Strawberry Pizza is the key to a more prosperous economic future.
I’ve been on a vegetarian kick lately and I’ve found that by limiting myself a bit — no meat Brink! — I’m forced to get creative about my dinner, and this creative cooking mentality leads to new discoveries which I never could have imagined if I had not gotten more experimental in the kitchen. Case in point — strawberry pizza. If you don’t believe me, do it. I included my secret recipe below to inspire you. You won’t regret it, and it may just convince you that you can be a vegetarian for a week and not go hungry.
I think startup ideas are a bit like this. After all, startups (SMEs) create the majority of economic growth for our global economy, so anybody who wants to create more wealth and prosperity in the World should be experimenting with strawberry pizza and countless other counter-intuitive recipes, and from these experiments — magic happens, and our future appetites are sated and markets are born and the ideas feed off each other (pun intended 🙂 )
The great thing is — everyone (including YOU!) has their own strawberry pizza recipe inside of them just waiting to be discovered. All you have to do is get creative with the ingredients, and as you do — possibilities are literally endless. It’s all about experimenting, taking risks, and most important — choosing your favorite ingredients. Imagine that strawberries = your passion. No matter what you do with strawberries, you’re probably going to be at least somewhat happy with the results. It’s the same with starting your own business — by including your passion in your key ingredients, you’re basically mitigating risk, because no matter what happens at least you’ll still be cooking with strawberries.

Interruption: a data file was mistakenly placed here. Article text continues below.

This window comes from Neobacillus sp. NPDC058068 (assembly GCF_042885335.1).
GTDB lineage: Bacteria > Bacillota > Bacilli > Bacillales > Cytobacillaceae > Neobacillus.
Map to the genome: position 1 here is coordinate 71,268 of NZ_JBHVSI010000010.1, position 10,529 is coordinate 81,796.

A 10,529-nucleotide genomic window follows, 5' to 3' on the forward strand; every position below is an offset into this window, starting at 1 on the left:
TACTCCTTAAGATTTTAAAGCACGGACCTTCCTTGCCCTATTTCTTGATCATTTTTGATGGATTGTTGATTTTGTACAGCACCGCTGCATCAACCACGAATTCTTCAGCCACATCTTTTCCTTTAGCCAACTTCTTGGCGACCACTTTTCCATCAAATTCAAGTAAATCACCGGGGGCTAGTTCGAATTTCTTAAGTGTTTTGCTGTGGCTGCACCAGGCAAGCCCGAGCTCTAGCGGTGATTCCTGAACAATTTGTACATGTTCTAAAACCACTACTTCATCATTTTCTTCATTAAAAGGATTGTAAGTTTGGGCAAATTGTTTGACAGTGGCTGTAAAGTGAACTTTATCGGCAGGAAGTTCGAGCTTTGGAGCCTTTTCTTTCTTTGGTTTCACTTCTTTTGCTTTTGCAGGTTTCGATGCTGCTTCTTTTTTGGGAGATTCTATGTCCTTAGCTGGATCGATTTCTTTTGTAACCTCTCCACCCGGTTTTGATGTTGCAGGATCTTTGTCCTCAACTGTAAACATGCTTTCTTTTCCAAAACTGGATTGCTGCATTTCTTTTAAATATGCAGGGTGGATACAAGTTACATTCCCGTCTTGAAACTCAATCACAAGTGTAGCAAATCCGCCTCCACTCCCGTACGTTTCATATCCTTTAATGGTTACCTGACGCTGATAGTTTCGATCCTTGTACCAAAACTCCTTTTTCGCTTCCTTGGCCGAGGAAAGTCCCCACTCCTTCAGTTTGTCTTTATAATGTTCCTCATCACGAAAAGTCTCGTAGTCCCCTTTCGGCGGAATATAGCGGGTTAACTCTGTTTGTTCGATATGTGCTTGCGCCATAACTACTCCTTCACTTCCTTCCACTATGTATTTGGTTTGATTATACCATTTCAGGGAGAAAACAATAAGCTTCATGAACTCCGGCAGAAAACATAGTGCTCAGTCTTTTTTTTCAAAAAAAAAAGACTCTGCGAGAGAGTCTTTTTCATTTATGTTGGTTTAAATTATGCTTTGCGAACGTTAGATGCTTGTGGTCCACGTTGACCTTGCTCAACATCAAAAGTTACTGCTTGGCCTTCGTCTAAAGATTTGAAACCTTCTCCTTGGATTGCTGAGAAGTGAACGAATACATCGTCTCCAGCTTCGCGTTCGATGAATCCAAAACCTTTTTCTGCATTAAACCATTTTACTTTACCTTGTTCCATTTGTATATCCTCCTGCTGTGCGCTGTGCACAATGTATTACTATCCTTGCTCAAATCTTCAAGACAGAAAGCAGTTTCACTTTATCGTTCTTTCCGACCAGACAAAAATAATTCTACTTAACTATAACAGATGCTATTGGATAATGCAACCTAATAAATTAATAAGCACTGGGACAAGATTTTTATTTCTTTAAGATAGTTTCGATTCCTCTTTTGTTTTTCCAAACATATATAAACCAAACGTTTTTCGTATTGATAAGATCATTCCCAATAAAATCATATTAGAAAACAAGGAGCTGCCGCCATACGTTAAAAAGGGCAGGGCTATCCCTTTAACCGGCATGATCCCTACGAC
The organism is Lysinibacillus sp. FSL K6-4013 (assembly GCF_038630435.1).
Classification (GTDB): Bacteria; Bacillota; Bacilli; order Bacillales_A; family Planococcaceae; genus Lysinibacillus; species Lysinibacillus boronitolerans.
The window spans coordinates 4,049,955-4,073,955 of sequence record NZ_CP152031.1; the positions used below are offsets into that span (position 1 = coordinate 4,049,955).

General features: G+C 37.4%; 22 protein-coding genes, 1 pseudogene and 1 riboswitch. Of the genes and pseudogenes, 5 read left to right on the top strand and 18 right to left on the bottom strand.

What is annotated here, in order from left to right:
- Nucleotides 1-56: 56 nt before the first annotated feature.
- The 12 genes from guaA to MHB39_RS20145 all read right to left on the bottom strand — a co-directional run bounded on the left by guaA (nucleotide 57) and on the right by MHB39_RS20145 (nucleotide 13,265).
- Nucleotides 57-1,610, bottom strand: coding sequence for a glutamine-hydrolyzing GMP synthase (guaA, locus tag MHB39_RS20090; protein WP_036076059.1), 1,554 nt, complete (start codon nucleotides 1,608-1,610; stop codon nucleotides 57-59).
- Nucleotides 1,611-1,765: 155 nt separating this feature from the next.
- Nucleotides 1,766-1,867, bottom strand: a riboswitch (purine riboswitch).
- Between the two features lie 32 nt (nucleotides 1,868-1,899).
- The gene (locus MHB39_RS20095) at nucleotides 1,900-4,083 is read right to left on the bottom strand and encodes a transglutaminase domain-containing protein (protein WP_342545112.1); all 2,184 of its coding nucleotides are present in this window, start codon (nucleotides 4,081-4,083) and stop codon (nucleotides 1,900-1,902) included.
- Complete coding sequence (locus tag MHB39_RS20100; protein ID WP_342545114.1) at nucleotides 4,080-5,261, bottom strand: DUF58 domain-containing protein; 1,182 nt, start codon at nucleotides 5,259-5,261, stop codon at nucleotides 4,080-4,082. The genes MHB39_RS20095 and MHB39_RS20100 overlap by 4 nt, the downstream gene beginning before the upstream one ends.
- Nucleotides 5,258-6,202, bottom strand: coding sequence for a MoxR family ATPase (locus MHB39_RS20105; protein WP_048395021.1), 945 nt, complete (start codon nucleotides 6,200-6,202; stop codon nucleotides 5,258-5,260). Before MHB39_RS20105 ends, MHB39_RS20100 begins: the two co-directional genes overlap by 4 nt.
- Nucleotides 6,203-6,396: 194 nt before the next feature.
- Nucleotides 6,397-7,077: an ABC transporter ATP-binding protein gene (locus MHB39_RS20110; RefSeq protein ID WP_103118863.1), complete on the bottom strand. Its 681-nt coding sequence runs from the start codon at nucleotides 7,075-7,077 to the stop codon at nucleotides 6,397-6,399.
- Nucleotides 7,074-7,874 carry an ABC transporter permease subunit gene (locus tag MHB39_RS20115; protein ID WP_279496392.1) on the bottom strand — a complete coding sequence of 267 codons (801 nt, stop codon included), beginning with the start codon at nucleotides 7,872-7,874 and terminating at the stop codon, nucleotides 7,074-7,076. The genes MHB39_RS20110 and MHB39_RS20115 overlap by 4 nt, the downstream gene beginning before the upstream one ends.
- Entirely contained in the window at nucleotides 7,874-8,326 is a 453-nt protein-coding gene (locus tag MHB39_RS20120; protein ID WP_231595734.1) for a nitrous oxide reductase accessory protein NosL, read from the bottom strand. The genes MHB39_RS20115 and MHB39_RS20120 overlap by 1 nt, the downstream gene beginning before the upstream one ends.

Stanford economist Paul Romer describes innovation and economic growth with the following cooking metaphor:
Economic growth occurs whenever people take resources and rearrange them in ways that are more valuable. A useful metaphor for production in an economy comes from the kitchen. To create valuable final products, we mix inexpensive ingredients together according to a recipe. The cooking one can do is limited by the supply of ingredients, and most cooking in the economy produces undesirable side effects. If economic growth could be achieved only by doing more and more of the same kind of cooking, we would eventually run out of raw materials and suffer from unacceptable levels of pollution and nuisance. History teaches us, however, that economic growth springs from better recipes, not just from more cooking. New recipes generally produce fewer unpleasant side effects and generate more economic value per unit of raw material. Every generation has perceived the limits to growth that finite resources and undesirable side effects would pose if no new recipes or ideas were discovered. And every generation has underestimated the potential for finding new recipes and ideas. We consistently fail to grasp how many ideas remain to be discovered. Possibilities do not add up. They multiply.
Well said Dr. Romer. Economic growth is all about creativity, innovation, and the entrepreneurial spirit — it’s about taking risks and putting those strawberries on the pizza to see what happens. Guess what? The first time I did this the strawberries seemed to explode with flavor through the melted cheese, and now I’ve started buying more strawberries just so I can make pizzas with them. Boom. Economic growth. A new recipe, another happy customer and a blog post to boot.
What’s your counter-intuitive cooking creation?
What life passion (core ingredient) will you include in your recipe for success?
Brink’s Economic Growth Veggie Pizza Recipe:
1. Pesto Base
2. Broccoli Sprouts to help hold the sauce
3. Glorious fresh veggies from the local market (including at least 1 random fruit item)
5. 10 minutes max to retain veggie nutrients
6. Devour it